At the close of the 12th century, King Richard the Lion-Hearted is kidnapped upon his return from the Crusades and held for ransom by the Holy Roman Emperor. When the stewardship of England passes to the Archbishop of Rouen, King Richard’s envious brother John, the Earl of Oxford, hatches a plot to secure the crown for himself.
Meanwhile, the authority to raise the king’s ransom is woefully abused, and the worst abuser is Sir Henry Falconberg, High Sheriff of Yorkshire and Nottingham. Earl John spies an ally in the corrupt sheriff and enlists him to collect a ransom contribution from the king of Scotland. In truth, Earl John plans to use that money to fund an invasion of England by Flemish mercenaries who will install him on the throne.
Unbeknownst to the earl, Falconberg has agreed to perform a minor service for the queen upon his return from Edinburgh: to meet the Lady Marian of York and escort her as far as Nottingham. While passing through South Yorkshire, Falconberg, Marian and her companion Sabina are waylaid by Robin Hood’s men and taken to their camp in Barnsdale Wood. Of course, Robin doesn’t know that the treasure he steals from the sheriff is the key to Earl John’s plan to usurp the throne. Robin also doesn’t know that he will soon be a victim of theft as well, for it isn’t long before his heart is stolen by the beautiful and high-spirited Lady Marian.
After his release by the outlaw band, Falconberg reports the theft of the Scottish gold to a furious Earl John. But Falconberg has a plan for revenge, one that promises death to Robin Hood, doom to King Richard, and a kingdom for Earl John. Falconberg will lure Robin into a trap by means of an archery contest, where the Golden Arrow of Albion will be awarded to the winner by Lady Marian. Once Robin is in his clutches, Falconberg will disguise himself as the famed outlaw and steal the king’s ransom from its keeper, the trusty Earl of Arundel. If the king’s kidnappers are true to their word, they will execute their hostage when they learn the ransom will not be paid. Afterwards, with earl John secure upon the throne, Falconberg will announce his capture of the notorious Robin Hood, who will then bear the full brunt of the citizen’s fury over the death of Richard.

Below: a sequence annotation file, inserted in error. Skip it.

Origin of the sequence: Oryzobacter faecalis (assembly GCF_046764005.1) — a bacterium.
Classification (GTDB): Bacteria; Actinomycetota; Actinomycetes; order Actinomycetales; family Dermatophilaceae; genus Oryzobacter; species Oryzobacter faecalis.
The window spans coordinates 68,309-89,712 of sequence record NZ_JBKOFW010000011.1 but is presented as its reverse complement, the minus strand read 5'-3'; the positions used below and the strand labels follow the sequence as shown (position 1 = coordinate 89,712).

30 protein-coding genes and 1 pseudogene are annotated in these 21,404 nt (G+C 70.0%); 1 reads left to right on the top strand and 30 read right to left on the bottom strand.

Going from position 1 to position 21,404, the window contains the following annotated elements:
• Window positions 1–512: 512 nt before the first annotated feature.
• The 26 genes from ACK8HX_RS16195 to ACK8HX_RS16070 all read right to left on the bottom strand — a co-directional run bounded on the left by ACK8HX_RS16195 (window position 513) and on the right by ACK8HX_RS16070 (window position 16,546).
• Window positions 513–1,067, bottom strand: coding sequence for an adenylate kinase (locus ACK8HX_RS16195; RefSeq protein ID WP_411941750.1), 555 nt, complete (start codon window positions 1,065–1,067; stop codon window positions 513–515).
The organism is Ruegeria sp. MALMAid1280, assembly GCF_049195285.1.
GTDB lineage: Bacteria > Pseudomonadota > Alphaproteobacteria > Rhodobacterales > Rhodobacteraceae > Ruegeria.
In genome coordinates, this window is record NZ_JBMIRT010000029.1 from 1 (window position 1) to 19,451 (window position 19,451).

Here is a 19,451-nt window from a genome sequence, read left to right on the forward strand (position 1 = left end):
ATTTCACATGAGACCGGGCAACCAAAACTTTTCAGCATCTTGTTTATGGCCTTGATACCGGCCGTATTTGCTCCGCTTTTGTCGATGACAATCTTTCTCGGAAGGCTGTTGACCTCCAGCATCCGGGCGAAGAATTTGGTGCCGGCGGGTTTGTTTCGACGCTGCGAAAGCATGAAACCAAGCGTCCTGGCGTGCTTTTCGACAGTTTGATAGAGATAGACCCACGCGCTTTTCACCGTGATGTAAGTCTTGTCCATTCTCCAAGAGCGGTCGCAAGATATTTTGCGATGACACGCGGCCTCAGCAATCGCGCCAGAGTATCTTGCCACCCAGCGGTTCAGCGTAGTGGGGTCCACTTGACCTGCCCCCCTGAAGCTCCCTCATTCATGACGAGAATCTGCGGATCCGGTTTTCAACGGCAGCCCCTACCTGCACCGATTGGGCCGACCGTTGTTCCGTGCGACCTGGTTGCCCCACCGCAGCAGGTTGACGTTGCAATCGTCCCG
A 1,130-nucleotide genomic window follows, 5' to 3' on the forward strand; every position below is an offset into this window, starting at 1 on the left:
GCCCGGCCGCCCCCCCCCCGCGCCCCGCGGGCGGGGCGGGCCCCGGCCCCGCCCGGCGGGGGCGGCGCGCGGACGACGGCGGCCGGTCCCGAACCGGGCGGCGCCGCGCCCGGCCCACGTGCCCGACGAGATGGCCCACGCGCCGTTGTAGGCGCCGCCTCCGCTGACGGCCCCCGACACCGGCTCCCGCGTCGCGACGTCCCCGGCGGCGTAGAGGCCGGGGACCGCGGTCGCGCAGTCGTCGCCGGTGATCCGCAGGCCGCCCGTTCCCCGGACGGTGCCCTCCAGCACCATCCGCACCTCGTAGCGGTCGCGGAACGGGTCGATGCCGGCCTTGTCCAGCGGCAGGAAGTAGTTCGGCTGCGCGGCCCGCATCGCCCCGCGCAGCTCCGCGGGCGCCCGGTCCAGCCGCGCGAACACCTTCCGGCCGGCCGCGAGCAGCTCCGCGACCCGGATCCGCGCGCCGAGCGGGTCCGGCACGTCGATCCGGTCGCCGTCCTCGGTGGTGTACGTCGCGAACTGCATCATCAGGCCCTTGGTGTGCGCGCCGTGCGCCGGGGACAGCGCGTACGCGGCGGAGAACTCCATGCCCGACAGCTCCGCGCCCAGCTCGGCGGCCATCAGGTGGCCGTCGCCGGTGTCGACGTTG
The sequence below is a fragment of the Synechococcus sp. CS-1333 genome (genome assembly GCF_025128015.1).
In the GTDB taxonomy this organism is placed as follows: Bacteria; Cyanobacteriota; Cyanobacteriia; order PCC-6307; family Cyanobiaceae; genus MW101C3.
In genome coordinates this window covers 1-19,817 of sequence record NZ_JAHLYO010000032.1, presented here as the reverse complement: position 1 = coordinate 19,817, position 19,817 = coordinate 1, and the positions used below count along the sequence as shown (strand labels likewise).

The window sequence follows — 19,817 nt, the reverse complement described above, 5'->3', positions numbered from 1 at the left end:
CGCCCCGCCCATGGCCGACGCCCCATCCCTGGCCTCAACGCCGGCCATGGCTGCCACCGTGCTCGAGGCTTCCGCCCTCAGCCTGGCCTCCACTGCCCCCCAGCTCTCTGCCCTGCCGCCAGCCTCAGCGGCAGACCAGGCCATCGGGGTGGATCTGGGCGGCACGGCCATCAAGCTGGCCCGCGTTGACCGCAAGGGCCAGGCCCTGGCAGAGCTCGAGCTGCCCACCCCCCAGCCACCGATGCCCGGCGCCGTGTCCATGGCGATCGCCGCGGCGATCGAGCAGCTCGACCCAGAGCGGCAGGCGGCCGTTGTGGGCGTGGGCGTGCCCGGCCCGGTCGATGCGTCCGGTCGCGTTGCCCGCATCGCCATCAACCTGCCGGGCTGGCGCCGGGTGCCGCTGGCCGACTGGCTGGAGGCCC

Falconberg’s wicked plot nearly succeeds but for the bravery of Marian and the cunning of Little John. While the latter is busy rescuing Robin from the sheriff’s dungeon, Marian disguises herself in boy’s clothing and makes her way toward Barnsdale Wood. After a near-fatal encounter with the outlaw Will Scarlock, Marian and Sabina finally reach the secret camp. There she warns Friar Tuck and the others of the sheriff’s plan and—in a burst of rousing oratory—inspires them to take up arms and save the king’s ransom.
In the epic climax, the Flemish invasion is thwarted, King Richard is freed from his captors, and Robin Hood and Falconberg clash swords in a bloody battle to the death. The play comes to its joyful conclusion with the betrothal of Robin and Marian, and the blossoming of love all around.